Genre Personality Profile: The Escapist

The “What’s Your Genre Personality?” Quiz has been a huge success in my own school, and I have gotten lots of positive feedback from other librarians who have used it. The quiz is a series of questions designed to determine students’ genre personalities. The nine genre personalities are based on real students I’ve had in my libraries over the past 13 years.

Over and over, when I give my students this quiz, they are shocked at how accurate the descriptions are. Since there is much more to each personality than the descriptions suggest, I decided to do a more detailed profile for each of the eight personalities.

So without further ado, I give you…The Escapist.


Escapist description from the “What’s Your Genre
Personality? Quiz” (elementary version)


*To protect their privacy, all student names have been changed.


The Escapist is based on Tony. Though he was not formally diagnosed, I suspect Tony is on the autism spectrum. Incredibly bright, Tony knew a LOT of facts, but his teachers often complained that he was reading during class instead of paying attention or doing his classwork. As a result, Tony’s grades did not come close to reflecting his intelligence.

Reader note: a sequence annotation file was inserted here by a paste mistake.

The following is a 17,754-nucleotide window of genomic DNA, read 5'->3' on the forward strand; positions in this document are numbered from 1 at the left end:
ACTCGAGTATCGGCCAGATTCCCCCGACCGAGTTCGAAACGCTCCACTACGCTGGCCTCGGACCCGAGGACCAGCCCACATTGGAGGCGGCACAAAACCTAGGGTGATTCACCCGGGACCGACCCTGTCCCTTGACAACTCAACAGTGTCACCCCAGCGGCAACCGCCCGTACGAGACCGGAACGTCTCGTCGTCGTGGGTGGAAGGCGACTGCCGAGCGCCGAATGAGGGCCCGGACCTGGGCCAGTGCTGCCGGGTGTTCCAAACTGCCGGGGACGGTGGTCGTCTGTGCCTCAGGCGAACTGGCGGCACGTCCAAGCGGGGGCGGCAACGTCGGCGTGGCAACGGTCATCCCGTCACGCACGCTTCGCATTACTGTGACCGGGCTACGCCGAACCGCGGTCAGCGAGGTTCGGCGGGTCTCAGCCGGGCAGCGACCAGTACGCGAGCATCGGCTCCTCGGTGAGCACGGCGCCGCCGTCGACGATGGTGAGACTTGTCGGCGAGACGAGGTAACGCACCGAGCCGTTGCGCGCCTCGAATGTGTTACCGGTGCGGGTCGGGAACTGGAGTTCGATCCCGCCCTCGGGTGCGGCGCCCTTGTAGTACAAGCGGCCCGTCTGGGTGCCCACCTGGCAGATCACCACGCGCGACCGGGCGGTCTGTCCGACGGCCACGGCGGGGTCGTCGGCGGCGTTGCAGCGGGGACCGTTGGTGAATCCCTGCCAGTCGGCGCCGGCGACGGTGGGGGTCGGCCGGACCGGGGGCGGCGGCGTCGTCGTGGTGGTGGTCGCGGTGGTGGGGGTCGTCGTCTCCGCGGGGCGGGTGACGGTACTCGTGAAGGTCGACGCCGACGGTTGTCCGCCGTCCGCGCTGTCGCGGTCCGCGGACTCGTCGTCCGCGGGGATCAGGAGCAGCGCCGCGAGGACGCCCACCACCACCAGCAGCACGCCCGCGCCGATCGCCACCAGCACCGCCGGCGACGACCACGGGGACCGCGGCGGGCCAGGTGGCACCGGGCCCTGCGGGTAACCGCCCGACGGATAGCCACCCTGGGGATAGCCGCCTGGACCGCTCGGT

I rarely saw Tony interacting with other students. He regularly checked out 400+ page fantasy novels, returning the very next day for the sequel. Our High Fantasy section had over 900 titles, and it would not surprise me if Tony had read every one of them. Tony read some books, such as Cinda Williams Chima’s The Demon King and Joseph Delaney’s The Ranger’s Apprentice series, more than once. He could often be seen walking down the hallway, with his nose in a book, completely oblivious to the students around him as he walked down the hall.



The Escapist is also Benjamin. Like Tony, Benjamin was a quiet, soft-spoken student. Benjamin was serious and didn’t smile very much. He worried about his grades and homework a lot, but I never really understood why. Though he got good grades, he always worried he was on the brink of failure. He would say he didn’t understand a concept and say his test was “so hard,” but then he would get an A on it. Instead of rejoicing in that A, he would downplay it and move on to worrying about the next test.

Benjamin worked in the library for a semester, and he told me more than once that it was the best part of his day. I’m positive this was mainly due to the fact that I let him read and study at the circulation desk. My student library assistants were each assigned genre shelves to keep clean and in order, and Benjamin was assigned to the High Fantasy section. He hated seeing series books out of order and quickly fixed any mis-shelved series books every day. Benjamin got along with everyone, but he had only one close friend. If you were to talk to Benjamin on the phone, you would think you were speaking to an adult. He was an observant, deep-thinker who didn’t say much but could be incredibly insightful.